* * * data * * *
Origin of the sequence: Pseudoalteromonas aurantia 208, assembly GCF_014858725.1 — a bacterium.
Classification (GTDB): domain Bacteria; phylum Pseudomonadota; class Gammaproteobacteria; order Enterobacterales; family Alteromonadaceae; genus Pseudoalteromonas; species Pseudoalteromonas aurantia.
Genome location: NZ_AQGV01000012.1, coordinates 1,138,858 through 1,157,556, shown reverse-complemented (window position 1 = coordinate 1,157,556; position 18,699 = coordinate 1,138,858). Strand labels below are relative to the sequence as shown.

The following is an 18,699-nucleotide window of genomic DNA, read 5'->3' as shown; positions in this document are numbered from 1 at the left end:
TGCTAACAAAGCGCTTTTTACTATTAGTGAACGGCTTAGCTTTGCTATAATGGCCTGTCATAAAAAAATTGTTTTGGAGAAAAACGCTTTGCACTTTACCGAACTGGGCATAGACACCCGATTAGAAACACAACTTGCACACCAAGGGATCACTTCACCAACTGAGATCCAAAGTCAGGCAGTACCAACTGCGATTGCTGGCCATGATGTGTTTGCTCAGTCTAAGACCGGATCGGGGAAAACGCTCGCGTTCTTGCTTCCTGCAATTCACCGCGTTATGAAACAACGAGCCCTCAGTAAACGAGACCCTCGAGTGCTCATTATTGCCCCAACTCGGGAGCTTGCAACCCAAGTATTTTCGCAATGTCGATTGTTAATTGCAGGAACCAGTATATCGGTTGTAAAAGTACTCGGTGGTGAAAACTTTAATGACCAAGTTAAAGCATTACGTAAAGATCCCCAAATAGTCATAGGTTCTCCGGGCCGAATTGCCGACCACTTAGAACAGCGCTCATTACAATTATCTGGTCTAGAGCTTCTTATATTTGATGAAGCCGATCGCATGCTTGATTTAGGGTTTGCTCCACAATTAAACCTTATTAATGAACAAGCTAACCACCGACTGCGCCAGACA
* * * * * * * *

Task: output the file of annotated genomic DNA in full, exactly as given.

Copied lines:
Origin of the sequence: Pseudoalteromonas aurantia 208, assembly GCF_014858725.1 — a bacterium.
Classification (GTDB): domain Bacteria; phylum Pseudomonadota; class Gammaproteobacteria; order Enterobacterales; family Alteromonadaceae; genus Pseudoalteromonas; species Pseudoalteromonas aurantia.
Genome location: NZ_AQGV01000012.1, coordinates 1,138,858 through 1,157,556, shown reverse-complemented (window position 1 = coordinate 1,157,556; position 18,699 = coordinate 1,138,858). Strand labels below are relative to the sequence as shown.

The following is an 18,699-nucleotide window of genomic DNA, read 5'->3' as shown; positions in this document are numbered from 1 at the left end:
TGCTAACAAAGCGCTTTTTACTATTAGTGAACGGCTTAGCTTTGCTATAATGGCCTGTCATAAAAAAATTGTTTTGGAGAAAAACGCTTTGCACTTTACCGAACTGGGCATAGACACCCGATTAGAAACACAACTTGCACACCAAGGGATCACTTCACCAACTGAGATCCAAAGTCAGGCAGTACCAACTGCGATTGCTGGCCATGATGTGTTTGCTCAGTCTAAGACCGGATCGGGGAAAACGCTCGCGTTCTTGCTTCCTGCAATTCACCGCGTTATGAAACAACGAGCCCTCAGTAAACGAGACCCTCGAGTGCTCATTATTGCCCCAACTCGGGAGCTTGCAACCCAAGTATTTTCGCAATGTCGATTGTTAATTGCAGGAACCAGTATATCGGTTGTAAAAGTACTCGGTGGTGAAAACTTTAATGACCAAGTTAAAGCATTACGTAAAGATCCCCAAATAGTCATAGGTTCTCCGGGCCGAATTGCCGACCACTTAGAACAGCGCTCATTACAATTATCTGGTCTAGAGCTTCTTATATTTGATGAAGCCGATCGCATGCTTGATTTAGGGTTTGCTCCACAATTAAACCTTATTAATGAACAAGCTAACCACCGACTGCGCCAGACA